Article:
We divided the 24 plots into 11 that were...



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Category: General Publications

Title: Seeding with natives increases species richness in a dry ponderosa pine forest (Arizona).

Author: * Springer, J.D. , * Laughlin, D.C.

Subject: Seeding, Natives, Species richness, Ponderosa pine (Pinus ponderosa)

Abstract: Many restoration practitioners in the southwestern United States have questioned the efficacy of seeding native understory species in regional ponderosa pine (Pinus ponderosa) forests, where limited soil moisture and inopportune precipitation events may prevent many seeds from germinating. Moreover, some researchers and land managers are concerned that seeding could potentially introduce exotics or plants of unknown genetic history. Seeding, however, may provide a supplemental source of propagules in thinned and burned areas that lack mature, seed-dispersing native plants. Sowing native plant seeds on bare mineral soil that is sometimes exposed by prescribed burns may help jump-start revegetation and provide resistance to colonization by non-native species. To better understand the effects of seeding, we compared changes in species richness and composition in 11 seeded and 8 unseeded 0.25-acre (0.1-ha) monitoring plots located in a ponderosa pine-Gambel oak {Quercus gambelii) forest at Grand Canyon-Parashant National Monument (GCPNM) in northwest Arizona. All plots were located in areas that were thinned by fall 1998 and burned in early 1999. Pine trees were thinned from an average density of 75 trees per acre (185 trees /ha) to 18 per acre (46 trees/ha). The seeded plots were evenly spaced throughout nearly 175 acres (71 ha), where, in the summer of 1999, Bureau of Land Management staff had hand broadcast seed at an average rate of 8 lbs of pure live seed per acre (9 kg/ha). The certified weed-free seed mix included native species that were previously inventoried in the study area and were commercially available and affordable. The main management objective was to create a grass-dominated understory that would provide continuous fuels to carry frequent ground fires.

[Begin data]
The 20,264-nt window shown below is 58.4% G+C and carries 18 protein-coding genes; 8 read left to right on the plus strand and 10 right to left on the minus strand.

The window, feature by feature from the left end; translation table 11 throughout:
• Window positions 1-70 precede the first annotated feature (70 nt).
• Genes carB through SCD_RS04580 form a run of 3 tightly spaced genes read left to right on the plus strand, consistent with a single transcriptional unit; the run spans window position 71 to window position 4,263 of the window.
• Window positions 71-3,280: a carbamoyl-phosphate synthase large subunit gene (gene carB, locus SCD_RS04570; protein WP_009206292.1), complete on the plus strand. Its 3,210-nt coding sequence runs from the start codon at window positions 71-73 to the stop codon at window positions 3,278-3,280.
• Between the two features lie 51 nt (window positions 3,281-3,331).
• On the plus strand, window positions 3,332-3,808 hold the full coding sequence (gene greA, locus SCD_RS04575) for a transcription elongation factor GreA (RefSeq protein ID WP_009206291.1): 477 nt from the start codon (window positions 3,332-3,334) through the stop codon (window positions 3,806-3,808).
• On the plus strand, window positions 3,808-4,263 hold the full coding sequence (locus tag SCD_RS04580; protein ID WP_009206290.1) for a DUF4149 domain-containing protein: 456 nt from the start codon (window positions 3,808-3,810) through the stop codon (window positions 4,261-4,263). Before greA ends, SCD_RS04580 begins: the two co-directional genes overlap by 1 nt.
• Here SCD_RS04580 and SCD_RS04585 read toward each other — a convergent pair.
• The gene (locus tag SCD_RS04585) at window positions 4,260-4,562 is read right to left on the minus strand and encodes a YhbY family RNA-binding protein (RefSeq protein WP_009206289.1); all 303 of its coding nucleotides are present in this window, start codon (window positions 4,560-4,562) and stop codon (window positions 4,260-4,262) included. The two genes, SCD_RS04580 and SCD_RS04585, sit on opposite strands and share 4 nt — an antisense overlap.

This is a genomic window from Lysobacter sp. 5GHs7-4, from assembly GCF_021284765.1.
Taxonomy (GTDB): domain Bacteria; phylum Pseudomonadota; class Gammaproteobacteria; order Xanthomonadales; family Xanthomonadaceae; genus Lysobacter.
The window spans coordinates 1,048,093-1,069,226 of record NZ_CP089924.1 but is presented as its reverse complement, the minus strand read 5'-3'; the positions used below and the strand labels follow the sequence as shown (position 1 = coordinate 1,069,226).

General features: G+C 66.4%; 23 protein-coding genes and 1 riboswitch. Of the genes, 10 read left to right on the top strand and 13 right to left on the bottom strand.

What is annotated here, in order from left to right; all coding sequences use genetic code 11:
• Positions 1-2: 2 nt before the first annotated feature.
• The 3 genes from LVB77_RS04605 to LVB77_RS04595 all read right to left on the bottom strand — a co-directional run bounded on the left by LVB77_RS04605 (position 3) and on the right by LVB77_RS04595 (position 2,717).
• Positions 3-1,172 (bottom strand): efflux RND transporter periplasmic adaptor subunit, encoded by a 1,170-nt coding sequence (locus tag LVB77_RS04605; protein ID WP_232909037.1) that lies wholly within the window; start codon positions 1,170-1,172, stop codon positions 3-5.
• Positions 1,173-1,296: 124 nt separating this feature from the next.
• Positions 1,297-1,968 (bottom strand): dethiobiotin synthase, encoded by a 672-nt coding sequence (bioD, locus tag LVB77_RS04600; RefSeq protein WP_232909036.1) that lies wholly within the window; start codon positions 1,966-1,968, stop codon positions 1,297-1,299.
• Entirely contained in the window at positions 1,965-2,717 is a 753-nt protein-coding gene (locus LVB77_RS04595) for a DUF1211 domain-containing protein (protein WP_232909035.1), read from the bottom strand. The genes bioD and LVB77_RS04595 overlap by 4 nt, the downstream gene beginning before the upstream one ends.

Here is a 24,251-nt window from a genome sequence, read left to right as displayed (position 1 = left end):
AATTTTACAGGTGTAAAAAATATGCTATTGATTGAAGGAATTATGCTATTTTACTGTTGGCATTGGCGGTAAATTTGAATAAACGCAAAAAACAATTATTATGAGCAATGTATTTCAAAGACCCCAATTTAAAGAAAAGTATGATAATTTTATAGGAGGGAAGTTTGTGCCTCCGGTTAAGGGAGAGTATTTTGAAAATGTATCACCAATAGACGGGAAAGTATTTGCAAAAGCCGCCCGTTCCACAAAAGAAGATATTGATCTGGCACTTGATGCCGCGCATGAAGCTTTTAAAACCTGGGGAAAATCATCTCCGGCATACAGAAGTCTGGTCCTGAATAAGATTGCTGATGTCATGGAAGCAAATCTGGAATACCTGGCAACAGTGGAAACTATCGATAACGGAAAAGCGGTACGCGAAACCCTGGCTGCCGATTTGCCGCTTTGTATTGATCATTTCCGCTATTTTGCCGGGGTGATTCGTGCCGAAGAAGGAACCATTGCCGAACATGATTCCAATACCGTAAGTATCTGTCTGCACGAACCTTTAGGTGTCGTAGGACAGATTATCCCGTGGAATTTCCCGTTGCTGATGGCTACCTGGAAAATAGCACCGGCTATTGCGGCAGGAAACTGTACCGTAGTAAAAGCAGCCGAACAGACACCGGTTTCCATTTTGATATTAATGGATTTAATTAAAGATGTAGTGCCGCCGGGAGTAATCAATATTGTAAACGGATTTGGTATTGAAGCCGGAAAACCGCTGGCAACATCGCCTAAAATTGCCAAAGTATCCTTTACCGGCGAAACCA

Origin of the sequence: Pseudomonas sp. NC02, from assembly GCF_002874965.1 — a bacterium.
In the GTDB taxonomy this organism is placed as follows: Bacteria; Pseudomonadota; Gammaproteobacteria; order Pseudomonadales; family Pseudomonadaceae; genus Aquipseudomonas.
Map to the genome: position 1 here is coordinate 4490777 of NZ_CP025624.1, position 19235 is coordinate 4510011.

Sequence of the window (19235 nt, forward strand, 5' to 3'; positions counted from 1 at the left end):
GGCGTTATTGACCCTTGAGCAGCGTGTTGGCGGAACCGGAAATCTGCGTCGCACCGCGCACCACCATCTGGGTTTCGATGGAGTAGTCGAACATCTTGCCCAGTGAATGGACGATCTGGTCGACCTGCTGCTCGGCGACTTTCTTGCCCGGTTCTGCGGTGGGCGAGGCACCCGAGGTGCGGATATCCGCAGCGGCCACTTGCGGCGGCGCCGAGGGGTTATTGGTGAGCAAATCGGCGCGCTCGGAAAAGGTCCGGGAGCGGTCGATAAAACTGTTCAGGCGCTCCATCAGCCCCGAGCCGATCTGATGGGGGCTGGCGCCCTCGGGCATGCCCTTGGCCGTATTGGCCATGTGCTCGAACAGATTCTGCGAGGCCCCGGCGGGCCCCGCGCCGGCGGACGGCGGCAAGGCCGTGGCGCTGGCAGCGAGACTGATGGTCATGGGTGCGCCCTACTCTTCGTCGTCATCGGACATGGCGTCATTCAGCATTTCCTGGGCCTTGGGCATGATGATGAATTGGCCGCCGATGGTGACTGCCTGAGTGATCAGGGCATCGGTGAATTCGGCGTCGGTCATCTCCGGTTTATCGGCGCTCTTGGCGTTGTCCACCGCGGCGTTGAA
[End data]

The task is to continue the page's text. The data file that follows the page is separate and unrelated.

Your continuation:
Date: 2004

Type: Journal

Source: Ecological Restoration

Identifier: 22(3):220-221

Publisher: The Board of Regents of the University of Wisconsin System, http://ecologicalrestoration.info/

Format: PDF

Language: English